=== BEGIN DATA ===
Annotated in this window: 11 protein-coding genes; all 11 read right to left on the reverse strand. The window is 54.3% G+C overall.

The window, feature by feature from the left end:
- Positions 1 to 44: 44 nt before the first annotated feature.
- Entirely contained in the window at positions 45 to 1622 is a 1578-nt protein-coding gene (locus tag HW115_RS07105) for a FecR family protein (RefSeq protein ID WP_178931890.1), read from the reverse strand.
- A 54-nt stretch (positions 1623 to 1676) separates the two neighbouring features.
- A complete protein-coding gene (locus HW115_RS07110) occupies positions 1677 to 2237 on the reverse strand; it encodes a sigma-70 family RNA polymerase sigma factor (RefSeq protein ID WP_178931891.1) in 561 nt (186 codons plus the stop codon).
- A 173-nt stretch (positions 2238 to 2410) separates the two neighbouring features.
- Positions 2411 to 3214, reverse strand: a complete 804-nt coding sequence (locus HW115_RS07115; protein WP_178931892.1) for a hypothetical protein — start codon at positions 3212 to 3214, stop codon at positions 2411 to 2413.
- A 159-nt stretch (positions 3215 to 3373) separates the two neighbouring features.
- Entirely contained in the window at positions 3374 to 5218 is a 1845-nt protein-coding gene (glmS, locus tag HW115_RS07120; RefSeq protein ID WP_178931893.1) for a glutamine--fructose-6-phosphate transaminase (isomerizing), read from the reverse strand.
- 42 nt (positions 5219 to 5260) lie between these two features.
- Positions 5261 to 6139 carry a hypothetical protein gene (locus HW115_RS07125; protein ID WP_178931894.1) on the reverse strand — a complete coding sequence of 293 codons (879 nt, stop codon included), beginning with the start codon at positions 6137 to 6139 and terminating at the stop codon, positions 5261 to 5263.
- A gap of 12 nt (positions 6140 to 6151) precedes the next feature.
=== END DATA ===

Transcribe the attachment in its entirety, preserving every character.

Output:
Annotated in this window: 11 protein-coding genes; all 11 read right to left on the reverse strand. The window is 54.3% G+C overall.

The window, feature by feature from the left end:
- Positions 1 to 44: 44 nt before the first annotated feature.
- Entirely contained in the window at positions 45 to 1622 is a 1578-nt protein-coding gene (locus tag HW115_RS07105) for a FecR family protein (RefSeq protein ID WP_178931890.1), read from the reverse strand.
- A 54-nt stretch (positions 1623 to 1676) separates the two neighbouring features.
- A complete protein-coding gene (locus HW115_RS07110) occupies positions 1677 to 2237 on the reverse strand; it encodes a sigma-70 family RNA polymerase sigma factor (RefSeq protein ID WP_178931891.1) in 561 nt (186 codons plus the stop codon).
- A 173-nt stretch (positions 2238 to 2410) separates the two neighbouring features.
- Positions 2411 to 3214, reverse strand: a complete 804-nt coding sequence (locus HW115_RS07115; protein WP_178931892.1) for a hypothetical protein — start codon at positions 3212 to 3214, stop codon at positions 2411 to 2413.
- A 159-nt stretch (positions 3215 to 3373) separates the two neighbouring features.
- Entirely contained in the window at positions 3374 to 5218 is a 1845-nt protein-coding gene (glmS, locus tag HW115_RS07120; RefSeq protein ID WP_178931893.1) for a glutamine--fructose-6-phosphate transaminase (isomerizing), read from the reverse strand.
- 42 nt (positions 5219 to 5260) lie between these two features.
- Positions 5261 to 6139 carry a hypothetical protein gene (locus HW115_RS07125; protein ID WP_178931894.1) on the reverse strand — a complete coding sequence of 293 codons (879 nt, stop codon included), beginning with the start codon at positions 6137 to 6139 and terminating at the stop codon, positions 5261 to 5263.
- A gap of 12 nt (positions 6140 to 6151) precedes the next feature.